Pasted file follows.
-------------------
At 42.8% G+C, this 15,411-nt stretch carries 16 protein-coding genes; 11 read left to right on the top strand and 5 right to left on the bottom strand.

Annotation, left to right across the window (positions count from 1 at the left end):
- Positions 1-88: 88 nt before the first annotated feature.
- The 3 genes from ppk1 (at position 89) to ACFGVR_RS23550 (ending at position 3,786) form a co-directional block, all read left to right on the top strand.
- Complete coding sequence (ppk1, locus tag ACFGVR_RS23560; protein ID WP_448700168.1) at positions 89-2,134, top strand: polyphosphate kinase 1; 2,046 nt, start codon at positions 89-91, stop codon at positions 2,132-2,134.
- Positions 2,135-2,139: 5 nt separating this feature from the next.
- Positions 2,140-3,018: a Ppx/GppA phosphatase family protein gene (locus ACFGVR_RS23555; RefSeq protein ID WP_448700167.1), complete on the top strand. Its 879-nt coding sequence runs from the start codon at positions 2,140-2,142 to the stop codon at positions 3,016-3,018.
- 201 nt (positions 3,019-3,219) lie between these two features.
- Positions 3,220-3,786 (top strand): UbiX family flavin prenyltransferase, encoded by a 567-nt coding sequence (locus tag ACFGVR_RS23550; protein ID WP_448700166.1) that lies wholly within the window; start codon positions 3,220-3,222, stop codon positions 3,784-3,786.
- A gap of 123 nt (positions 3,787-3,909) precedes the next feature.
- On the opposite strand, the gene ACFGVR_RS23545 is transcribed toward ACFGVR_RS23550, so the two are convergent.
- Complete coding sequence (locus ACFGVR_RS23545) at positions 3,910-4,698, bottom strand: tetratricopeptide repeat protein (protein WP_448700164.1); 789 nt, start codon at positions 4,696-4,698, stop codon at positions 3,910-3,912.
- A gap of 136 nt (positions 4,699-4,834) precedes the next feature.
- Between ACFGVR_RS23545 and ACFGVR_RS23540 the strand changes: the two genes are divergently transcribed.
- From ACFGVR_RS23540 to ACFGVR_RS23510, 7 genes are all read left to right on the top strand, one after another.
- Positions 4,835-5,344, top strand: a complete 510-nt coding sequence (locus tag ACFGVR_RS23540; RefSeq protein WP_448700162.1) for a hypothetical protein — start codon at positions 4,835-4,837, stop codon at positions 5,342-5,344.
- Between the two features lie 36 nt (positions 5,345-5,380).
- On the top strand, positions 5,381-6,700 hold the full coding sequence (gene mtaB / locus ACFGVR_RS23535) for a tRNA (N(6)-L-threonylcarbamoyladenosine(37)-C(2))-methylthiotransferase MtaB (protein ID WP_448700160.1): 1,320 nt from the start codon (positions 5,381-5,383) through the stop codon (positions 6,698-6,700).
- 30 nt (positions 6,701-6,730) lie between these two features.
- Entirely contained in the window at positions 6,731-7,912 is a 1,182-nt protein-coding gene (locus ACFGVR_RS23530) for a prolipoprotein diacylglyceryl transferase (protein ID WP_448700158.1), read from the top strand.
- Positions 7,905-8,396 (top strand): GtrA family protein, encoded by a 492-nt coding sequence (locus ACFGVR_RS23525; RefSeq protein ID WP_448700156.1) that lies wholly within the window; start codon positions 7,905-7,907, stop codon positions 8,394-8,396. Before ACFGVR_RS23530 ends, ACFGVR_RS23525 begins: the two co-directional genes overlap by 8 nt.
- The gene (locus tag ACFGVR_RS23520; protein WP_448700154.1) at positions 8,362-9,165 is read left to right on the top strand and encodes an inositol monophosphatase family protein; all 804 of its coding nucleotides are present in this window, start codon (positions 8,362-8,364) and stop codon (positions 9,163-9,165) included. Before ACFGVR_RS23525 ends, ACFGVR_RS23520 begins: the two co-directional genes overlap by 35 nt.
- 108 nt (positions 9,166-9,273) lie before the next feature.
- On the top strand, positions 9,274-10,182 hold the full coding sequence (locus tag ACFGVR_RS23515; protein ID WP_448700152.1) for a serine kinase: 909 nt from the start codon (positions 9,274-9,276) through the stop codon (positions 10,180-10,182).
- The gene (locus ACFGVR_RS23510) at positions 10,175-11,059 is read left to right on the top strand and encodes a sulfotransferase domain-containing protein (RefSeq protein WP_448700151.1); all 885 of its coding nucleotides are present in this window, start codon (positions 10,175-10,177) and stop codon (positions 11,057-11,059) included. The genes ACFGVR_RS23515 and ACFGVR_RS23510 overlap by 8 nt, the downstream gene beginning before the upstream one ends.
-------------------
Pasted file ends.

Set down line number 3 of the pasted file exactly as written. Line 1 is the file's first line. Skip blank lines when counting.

- Positions 1-88: 88 nt before the first annotated feature.